Four Equations Needed

**Example #1:** 33.30 grams of ice at 0.00 °C has heat added to it until steam at 150.0 °C results. Calculate the total energy expended. (Hint: melt, raise, boil, raise.)

**Solution**

1) Melt:

q = (33.30 g / 18.0 g mol¯^{1}) (6.02 kJ / mol)

2) Raise in temperature as a liquid:

q = (33.30 g) (100.0 °C) (4.184 J/g °C)

3) Boil:

q = (33.30 g / 18.0 g mol¯^{1}) (40.7 kJ / mol)

4) Raise in temperature as a gas:

q = (33.30 g) (50.0 °C) (2.02 J/g °C)

5) Add 'em up:

103.7 kJ becomes 104 kJ when rounded to three sig figs

**Example #2:** How much heat is released (in kJ) when 105.0 g of steam at 100.0 °C is cooled to ice at −15.0 °C? (Hint: condense, cool, freeze, cool) Please use these values:

Enthalpy of vaporization of water = 40.67 kJ/mol

Enthalpy of fusion for water = 6.01 kJ/mol

molar heat capacity of liquid water = 75.4 J mol¯^{1}°C¯^{1}

molar heat capacity of ice = 36.4 J mol¯^{1}°C¯^{1}

Comment: note the use of mol in the specific heat values as opposed to the use of grams.

**Solution:**

1) Condense 105.0 g of water at 100.0 °C:

(40.67 kJ/mol) (105.0 g / 18.015 g/mol) = 237.044 kJ

2) Cool the liquid water from 100 °C to 0 °C:

(105.0 g / 18.015 g/mol) (100.0 °C) (75.4 J mol¯^{1}°C¯^{1}) = 43946.7 J

3) Freeze the water at 0 °C:

(6.01 kJ/mol) (105.0 g / 18.015 g/mol = 35.029 kJ

4) Cool the ice from 0 to −15 °C:

(105.0 g / 18.015 g/mol) (15.0 °C) (36.4 J mol¯^{1}°C¯^{1}) = 3182.348 J

5) Add the above four results:

237.044 kJ + 43.9467 kJ + 35.029 kJ + 3.182348 kJ = 319.2 kJto three sig figs, the answer is 319 kJ

**Example #3:** How much heat is required to completely vaporize 4.80 g of ice which is at −30.0 °C? Please use these values:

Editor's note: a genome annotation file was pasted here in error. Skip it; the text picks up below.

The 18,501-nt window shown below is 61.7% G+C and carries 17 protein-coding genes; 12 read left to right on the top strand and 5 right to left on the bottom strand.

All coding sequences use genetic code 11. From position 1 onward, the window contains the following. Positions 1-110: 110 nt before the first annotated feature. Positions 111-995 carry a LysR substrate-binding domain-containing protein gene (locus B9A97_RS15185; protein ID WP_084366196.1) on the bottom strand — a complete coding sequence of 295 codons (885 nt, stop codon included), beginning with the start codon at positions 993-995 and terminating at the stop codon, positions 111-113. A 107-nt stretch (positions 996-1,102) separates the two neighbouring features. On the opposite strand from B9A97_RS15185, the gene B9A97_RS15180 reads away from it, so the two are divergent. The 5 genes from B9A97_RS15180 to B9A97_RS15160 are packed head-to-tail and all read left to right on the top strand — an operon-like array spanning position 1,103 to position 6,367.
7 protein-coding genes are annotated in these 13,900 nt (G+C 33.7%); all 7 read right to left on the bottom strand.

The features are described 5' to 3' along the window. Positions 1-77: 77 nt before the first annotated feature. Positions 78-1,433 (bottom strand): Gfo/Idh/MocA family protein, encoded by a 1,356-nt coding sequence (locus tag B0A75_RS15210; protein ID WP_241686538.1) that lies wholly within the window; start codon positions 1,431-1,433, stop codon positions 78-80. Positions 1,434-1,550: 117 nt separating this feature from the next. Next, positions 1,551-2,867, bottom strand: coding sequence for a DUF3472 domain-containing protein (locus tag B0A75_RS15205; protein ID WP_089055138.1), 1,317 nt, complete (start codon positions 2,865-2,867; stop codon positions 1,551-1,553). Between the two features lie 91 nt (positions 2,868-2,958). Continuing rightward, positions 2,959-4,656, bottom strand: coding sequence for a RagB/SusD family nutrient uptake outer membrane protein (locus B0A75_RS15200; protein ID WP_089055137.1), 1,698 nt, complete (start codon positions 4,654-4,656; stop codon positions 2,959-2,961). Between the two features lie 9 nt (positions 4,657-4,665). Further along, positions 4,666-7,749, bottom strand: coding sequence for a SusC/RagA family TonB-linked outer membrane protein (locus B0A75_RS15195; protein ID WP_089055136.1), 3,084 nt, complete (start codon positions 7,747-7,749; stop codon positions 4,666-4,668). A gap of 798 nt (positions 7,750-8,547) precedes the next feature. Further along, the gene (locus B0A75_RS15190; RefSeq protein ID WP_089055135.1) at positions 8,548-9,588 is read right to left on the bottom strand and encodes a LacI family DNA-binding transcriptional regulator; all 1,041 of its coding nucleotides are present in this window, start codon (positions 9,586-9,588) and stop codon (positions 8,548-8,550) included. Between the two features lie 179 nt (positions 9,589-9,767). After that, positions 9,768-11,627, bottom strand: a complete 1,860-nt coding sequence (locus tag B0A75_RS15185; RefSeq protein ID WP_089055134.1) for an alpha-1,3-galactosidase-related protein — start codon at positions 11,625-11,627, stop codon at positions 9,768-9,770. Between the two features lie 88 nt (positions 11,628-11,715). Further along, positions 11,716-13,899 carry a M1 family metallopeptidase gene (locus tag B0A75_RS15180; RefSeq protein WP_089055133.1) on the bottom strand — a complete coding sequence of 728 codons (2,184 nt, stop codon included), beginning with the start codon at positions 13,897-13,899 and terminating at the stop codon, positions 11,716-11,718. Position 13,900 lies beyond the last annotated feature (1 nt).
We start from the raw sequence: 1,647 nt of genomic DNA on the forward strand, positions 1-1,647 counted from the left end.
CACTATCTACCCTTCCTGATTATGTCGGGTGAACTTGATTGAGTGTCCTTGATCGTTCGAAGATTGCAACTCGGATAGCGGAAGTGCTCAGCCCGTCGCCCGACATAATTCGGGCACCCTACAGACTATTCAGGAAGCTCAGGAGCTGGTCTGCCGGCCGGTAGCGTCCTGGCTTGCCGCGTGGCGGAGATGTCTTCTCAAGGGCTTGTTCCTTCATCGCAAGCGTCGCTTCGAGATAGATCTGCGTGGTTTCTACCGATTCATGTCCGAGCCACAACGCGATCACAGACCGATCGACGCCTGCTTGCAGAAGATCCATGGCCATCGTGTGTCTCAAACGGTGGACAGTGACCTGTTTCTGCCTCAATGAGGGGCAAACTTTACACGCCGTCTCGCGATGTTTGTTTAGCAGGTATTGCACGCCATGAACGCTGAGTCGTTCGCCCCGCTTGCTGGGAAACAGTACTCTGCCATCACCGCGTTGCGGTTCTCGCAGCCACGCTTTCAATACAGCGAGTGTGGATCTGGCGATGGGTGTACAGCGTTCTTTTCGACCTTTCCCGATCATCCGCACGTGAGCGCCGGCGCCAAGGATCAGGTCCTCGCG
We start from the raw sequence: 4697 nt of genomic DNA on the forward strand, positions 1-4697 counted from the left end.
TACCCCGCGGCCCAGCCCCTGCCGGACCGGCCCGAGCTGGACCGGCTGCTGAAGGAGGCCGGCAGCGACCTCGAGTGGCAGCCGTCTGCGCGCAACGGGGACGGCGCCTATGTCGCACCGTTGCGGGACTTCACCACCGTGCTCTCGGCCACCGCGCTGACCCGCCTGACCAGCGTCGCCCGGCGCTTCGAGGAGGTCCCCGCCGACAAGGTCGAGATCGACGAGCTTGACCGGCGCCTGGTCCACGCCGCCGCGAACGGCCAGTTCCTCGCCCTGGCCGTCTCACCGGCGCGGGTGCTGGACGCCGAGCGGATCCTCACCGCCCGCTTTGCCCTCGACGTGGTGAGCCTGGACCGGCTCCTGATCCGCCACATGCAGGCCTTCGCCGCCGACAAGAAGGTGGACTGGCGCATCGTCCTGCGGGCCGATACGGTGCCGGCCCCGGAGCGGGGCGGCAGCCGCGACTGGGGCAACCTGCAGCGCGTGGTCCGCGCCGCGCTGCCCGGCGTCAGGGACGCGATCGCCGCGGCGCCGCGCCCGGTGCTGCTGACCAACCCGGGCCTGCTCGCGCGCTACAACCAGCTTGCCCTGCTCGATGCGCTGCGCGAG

Heat of fusion = 334.16 J g¯^{1}

Heat of vaporization = 2259 J g¯^{1}

specific heat capacity for solid water (ice) = 2.06 J g¯^{1}K¯^{1}

specific heat capacity for liquid water = 4.184 J g¯^{1}K¯^{1}

Comment: please note the use of J/g values as opposed to kJ/mol. Also note the use of K in the specific heat capacities. This use of K does not affect the calculations because (1) the size of one K is the same as the size of one C and (2) the temperature values in the calculations that use specific heats are temperature differences, not an absolute temperature value.

**Solution:**

1) Raise 4.80 g of ice from −30.0 to zero Celsius:

(4.80 g) (30.0 K) (2.06 J g¯^{1}K¯^{1}) = 296.64 J

2) Melt 4.80 g of ice:

(4.80 g) (334.16 J g¯^{1}) = 1603.968 J

3) Raise 50.0 g of liquid water from zero to 100.0 Celsius:

(4.80 g) (100.0 K) (4.184 J g¯^{1}K¯^{1}) = 2008.32 J

4) Evaporate 4.80 g of liquid:

(4.80 g) (2259 J g¯^{1}) = 10843.2 J

5) Add the results:

296.64 + 1603.968 + 2008.32 + 10843.2 = 156173 J = 14752.128 = 14.75 kJUse the rule for rounding with five to obtain 14.8 kJ for the final answer.

**Example #4:** How much heat is required to convert 87.8 g of solid ethanol at −114.14 °C to gaseous ethanol at 135.8 °C?